A moment, to be a moment, must be surrounded by other moments, from which it differs. “Now” must be different from “then”. But that means “now” must relate to “then”. The “then” is part of the world of the “now”, against which it defines itself, to which it stands in necessary contrast. This contrast cannot be either internal or external to the “now” and to the “then”. “Now” is really “now-then”, and “then” is really “then-now”. This is easy to understand if we consider the state of the entire totality of being at moment M and at moment M+1. The state of things at M is thought to have the power to cause the arising of the state of things at M+1. But if M is gone when M+1 arrives, it cannot “reach” M+1 to do anything to it; it is already gone, non-existent, and thus can do nothing. If the state of things at M continues to exist when M+1 arrives, however, time has failed to move ahead, or we must admit the coexistence of two alternate total states of being at the same time. If the appearance of M+1 does not necessitate the disappearance of M (which by our hypothesis possesses the power to bring about M+1), M would then continue to generate precisely M+1 repeatedly forever. In either case, time would not be possible, and no real entities could arise. Moments of time are neither same nor different; they are present as one another, the past as present as future, the future as past and present, the present as past and future. The past is not yet over—every moment of the present and future reveals more about the past and its infinite changes, for they are non-different from it, though allowing it to appear as these new moments. The present never begins—however far back you look, you will always be able to find all the characteristics of the present there, unchanged though appearing as some former moment. The present never ends—all future moments are further disclosures about this present moment of experience happening right now.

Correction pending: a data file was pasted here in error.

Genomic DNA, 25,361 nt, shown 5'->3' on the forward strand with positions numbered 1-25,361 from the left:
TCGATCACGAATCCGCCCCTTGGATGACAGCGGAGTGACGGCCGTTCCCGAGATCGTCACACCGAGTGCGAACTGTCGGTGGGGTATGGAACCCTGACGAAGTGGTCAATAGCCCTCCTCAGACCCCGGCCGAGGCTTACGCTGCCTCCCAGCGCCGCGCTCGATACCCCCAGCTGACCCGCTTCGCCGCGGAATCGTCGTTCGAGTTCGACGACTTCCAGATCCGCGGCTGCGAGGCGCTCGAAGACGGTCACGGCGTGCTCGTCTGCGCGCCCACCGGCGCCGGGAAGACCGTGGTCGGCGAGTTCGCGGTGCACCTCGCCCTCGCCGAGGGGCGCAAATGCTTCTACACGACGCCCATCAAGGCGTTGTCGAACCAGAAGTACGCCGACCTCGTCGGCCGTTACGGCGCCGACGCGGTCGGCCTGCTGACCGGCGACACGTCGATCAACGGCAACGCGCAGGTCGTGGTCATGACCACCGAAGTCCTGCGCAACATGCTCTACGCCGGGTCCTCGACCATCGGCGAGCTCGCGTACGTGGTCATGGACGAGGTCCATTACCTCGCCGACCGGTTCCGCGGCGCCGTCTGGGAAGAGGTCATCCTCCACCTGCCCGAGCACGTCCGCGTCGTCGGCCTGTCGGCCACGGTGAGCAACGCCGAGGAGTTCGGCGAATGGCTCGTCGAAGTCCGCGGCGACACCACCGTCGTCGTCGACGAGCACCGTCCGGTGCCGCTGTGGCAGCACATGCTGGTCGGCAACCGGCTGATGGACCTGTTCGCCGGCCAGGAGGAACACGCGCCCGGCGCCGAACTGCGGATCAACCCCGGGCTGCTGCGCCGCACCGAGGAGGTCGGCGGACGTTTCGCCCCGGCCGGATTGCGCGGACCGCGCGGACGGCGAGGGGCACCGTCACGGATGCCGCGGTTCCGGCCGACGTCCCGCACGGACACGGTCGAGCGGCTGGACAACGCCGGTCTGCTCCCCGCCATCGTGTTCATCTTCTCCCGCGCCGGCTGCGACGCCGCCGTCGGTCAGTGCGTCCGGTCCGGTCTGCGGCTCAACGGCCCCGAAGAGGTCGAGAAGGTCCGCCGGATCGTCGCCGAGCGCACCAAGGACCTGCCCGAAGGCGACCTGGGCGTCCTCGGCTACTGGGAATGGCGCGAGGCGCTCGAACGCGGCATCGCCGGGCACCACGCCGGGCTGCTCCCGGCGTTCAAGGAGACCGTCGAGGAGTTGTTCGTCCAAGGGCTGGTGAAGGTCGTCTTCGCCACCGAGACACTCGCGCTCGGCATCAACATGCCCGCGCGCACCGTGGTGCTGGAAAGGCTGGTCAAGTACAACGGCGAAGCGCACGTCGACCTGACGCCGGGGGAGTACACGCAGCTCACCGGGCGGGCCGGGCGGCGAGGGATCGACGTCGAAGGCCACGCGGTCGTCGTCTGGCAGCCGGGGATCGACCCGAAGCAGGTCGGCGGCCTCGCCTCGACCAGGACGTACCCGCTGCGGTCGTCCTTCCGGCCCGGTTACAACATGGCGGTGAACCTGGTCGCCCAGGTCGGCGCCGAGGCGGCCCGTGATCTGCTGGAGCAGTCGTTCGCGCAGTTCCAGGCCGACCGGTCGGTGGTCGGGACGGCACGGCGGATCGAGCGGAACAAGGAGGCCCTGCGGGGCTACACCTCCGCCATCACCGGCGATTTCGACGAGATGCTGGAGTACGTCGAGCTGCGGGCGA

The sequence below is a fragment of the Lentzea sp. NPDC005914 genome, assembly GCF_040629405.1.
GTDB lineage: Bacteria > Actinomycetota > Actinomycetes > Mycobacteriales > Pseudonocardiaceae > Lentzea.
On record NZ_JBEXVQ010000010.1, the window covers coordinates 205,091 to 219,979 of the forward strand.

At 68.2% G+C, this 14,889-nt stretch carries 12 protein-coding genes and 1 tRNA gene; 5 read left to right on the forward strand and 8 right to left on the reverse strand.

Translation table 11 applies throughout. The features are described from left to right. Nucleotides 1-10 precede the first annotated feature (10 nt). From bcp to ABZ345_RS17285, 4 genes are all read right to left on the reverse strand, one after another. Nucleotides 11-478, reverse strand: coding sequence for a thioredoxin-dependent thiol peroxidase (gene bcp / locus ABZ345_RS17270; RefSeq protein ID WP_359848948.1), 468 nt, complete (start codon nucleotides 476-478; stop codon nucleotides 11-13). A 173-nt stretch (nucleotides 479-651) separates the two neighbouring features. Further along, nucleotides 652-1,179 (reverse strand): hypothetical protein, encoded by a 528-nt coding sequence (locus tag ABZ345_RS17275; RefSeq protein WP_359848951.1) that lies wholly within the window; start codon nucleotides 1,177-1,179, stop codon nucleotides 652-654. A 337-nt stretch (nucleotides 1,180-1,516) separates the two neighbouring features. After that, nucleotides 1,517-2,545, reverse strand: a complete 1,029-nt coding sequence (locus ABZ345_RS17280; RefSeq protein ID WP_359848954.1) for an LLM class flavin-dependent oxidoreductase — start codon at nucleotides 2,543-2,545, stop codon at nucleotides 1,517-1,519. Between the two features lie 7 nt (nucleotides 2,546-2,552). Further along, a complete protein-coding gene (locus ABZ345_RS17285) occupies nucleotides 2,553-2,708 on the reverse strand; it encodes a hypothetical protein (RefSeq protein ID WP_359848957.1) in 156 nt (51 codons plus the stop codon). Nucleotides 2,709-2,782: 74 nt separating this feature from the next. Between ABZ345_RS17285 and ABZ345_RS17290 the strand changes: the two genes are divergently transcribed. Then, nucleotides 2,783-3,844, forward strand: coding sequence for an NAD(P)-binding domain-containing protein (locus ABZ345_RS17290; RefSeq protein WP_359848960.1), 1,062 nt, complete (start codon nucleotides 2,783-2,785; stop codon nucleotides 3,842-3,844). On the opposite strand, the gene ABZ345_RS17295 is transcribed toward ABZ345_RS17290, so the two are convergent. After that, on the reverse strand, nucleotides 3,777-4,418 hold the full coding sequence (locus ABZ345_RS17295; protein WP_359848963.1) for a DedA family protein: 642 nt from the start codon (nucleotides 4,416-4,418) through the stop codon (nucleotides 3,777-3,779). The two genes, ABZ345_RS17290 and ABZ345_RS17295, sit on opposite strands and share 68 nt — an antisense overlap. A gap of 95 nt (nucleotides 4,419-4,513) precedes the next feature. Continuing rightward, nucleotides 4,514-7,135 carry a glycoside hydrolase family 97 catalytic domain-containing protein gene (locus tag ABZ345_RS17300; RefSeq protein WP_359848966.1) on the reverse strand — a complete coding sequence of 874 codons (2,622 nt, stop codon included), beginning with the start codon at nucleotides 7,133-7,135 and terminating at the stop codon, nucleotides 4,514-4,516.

We can say all things are impermanent, as in early Buddhism—but now we know this is just a situationally attachment-undermining way of saying “impermanent-permanent”. We can say all things are permanent—meaning “permanent-impermanent”. We can say some things are permanent and others are impermanent—meaning “some-all are permanent-impermanent” and “all-some are impermanent-permanent”. But note too that this does not mean “permanent-impermanent” is the real truth, while “permanent” and “impermanent” are both one-sided distortions. That would be what Tiantai critiques as the “exclusive Center”. Rather, just as “permanent” really means “impermanent-permanent”, “impermanent-permanent” really means “permanent”, or really means “impermanent”. For impermanent-permanent appears as permanence and as impermanence, and each of these is the entirety, not a mere part, of the whole. To be permanent is already to also be impermanent—there is no other permanence. To be impermanent is already to also be permanent—there is no other impermanence. All is funny, all is serious, all is funny-serious. Each is a perfectly equal synonym for all three. Each is an equally adequate-inadequate description of the truth.
The same applies in all other cases. We can say all is suffering—meaning “suffering-bliss”. We can say all is bliss—meaning “bliss-suffering”. We can say all is mind—meaning “mind-matter”. We can say all is matter—meaning “matter-mind”. We can say there is a God—meaning “God-Godless”. We can say there is no God—meaning “Godless-God”. We can say all is illusion—meaning “illusion-reality”. We can say all is reality—meaning “reality-illusion”. We can say some things are true and some things are false—meaning “some-all is true-false and all-some is false-true”. We can say there is historical progress—meaning “progress-stagnation”. We can say there is historical stagnation—meaning “stagnation-progress”. We can say society is evil—meaning “evil-good”. We can say society is good—meaning “good-evil”. We can say we are sometimes happy and sometimes sad—meaning “we-everyone are sometimes-always happy-sad and sometimes-always sad-happy”. And so on. How should we choose which will we say at any time? If all things are sayable in some sense, what should we say right now? We should say whatever is most conducive to liberation from suffering, from one-sided attachments, in this particular situation and context.